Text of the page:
Ayurveda for Beginners

By Angela Glaz

500 Hour E-RYT and Founder of Eka Yoga

Ayurveda: the sister science to yoga, the medical side of yoga, the lore of life, healing through nature, life knowledge… all correctly define this ancient healing practice, but don’t quite tell us how to use it or do it.  If you’re up for going all in, you could read the four textbooks written on the fundamental principals of Ayurveda. However, you will find that reading a textbook in general is usually less than exciting and it’s pretty time consuming.  If Ayurveda resonates with you and you’re interested in dipping a toe or two in to try it out, let me hold your hand. 

Ayurveda – Ayuh meaning life and veda meaning knowledge, in a nutshell, is an ancient system (perhaps the oldest) of healing that stems from the beautiful land of India.  The main purpose of Ayurveda is to heal and maintain the quality and longevity of life.  We can do this by understanding and honoring our own unique qualities, our dosha or body type.  To find your body type, it’s qualities, and ways to balance its imbalances head to http://www.ekayogaseattle.com/ayurveda/

Finding your dosha will bring clarity to a number of things you’ve thought or wondered about yourself and your body. Please keep in mind, not one dosha is better than the other. We are all a combination of the three, but most of us are dominant in one.  Each dosha requires it’s own unique lifestyle regime; exercise routine, eating habits, and sleeping patterns. However there are other simple Ayurvedic practices to incorporate into your routine that benefit all body types. 

4 Ayurvedic Rituals to Add to your Routine 

                                                                                                                Gandoosh - Oil Pulling

                                                                                                              Gandoosh - Oil Pulling


1. Tongue Scraping (Jiva Shodhana) 

Need: Metal or plastic tongue scraper 

How to do it: Let it be the first thing thing you do when you wake up in the morning – do on empty stomach. Scrape tongue from back to front as many times as needed until tongue feels clean. Rinse scraper after each scrape. 

Benefits: Removes accumulated toxins from digestive track (ama) – these toxins would otherwise be absorbed by your body. Removes oral bacteria that causes Halitosis. Activates saliva, which aids in digestion or keeping your internal fire (agni) burning. Opens pores on tongue and stimulates taste buds. Promotes teeth and gum health – helps reduces plaque, tooth decay, gum infections and gum recession.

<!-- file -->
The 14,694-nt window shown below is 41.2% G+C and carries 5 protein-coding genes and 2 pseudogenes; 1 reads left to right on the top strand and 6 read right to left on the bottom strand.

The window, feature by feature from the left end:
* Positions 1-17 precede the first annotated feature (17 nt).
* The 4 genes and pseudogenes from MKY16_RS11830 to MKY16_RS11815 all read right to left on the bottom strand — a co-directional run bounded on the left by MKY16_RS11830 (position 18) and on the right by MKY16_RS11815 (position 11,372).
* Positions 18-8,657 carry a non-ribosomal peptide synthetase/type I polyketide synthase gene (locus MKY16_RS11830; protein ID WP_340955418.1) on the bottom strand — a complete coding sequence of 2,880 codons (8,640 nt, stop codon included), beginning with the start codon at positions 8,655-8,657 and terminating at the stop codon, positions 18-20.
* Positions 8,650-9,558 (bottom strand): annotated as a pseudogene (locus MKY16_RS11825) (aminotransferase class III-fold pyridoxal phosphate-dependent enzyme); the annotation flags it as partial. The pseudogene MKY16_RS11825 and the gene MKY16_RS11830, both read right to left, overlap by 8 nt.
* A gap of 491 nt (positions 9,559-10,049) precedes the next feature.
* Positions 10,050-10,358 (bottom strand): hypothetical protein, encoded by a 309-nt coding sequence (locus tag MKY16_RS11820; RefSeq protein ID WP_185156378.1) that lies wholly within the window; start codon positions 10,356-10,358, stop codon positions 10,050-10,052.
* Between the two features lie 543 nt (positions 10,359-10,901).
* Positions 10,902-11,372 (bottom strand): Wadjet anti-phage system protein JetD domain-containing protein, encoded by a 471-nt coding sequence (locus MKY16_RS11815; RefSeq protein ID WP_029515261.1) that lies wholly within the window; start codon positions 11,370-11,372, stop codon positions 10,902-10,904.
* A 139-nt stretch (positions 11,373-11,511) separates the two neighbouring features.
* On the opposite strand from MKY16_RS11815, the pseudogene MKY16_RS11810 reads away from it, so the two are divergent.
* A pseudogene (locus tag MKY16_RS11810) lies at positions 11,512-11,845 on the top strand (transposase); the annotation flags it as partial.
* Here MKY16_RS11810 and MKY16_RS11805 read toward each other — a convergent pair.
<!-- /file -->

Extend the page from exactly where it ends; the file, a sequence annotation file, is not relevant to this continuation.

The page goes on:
2. Oil Pulling (Gandoosh) 

Need: Oil (coconut or sesame - coconut oil is known for having antimicrobial, anti-fungal, anti-inflammatory properties)

How to do it: Take about 1tbs. of oil and swoosh it around mouth for 15-20 minutes. Do not swallow oil. Spit out in garbage and then rinse mouth with warm water. 

Benefits: The fat enzymes from the oil pull out bad bacteria, congestion, mucous and expel it from the body. Helps reduce inflammation in the gums and gum disease.
Eliminates bad breath. Soothes sore throats. Enhances the senses, increase mental clarity. Reduce fatigue and Kapha imbalances.


3. Dry Brushing (Garshana)

Need: Brush with natural and thick bristles or silk glove (Try to avoid synthetic fibers)

How to do it:  Start with the bottoms of your feet and work your way up to your hips using upward strokes (moving toward your heart). Press as hard as is comfortable. Next, start with your hands and move up toward your shoulders using upward strokes. Move circular around your joints. After your brush your limbs, move to your back, stomach, and then chest, neck, and face.  (Move clock-wise around your stomach) Pay special attention to your inner thighs and armpits- areas where we stimulate the lymphatic system.

Benefits: Stimulates the skin and lymphatic system- enhancing blood circulation and the release of accumulated toxins. Promotes exfoliation and skin renewal. Helps balance Kapha imbalances – the increase of blood circulation increases energy levels.  (Especially good to do during the winter) Calms the nervous system. Rejuvenates cells and helps prevent premature aging. 

4. Self-Massage (Abhyanga)

Need: Warm oil (Jojoba oil is good for all 3 doshas and as a facial moisturizer)

How to do: Massage entire body beginning at the crown of your head. Massage up along your arms and legs (moving toward your heart). Massage in upward circular motion around face and joints. Massage in clockwise motion around your stomach and chest. Take extra time on feet and earlobes - where nerve endings and marma points are that connect to essential organs.  Let oils soak into deeper layers of skin for 15-20 minutes – follow with a warm bath or shower. (Don’t scrub off oil – only wash off excess oil using a mild soap)

Benefits: Increases circulation, specifically at nerve endings. Calms of the nerves. Lubricates the joints. Helps eliminate toxins from the body. Helps with sleep. Promotes soft and healthy skin. Helps increase energy levels.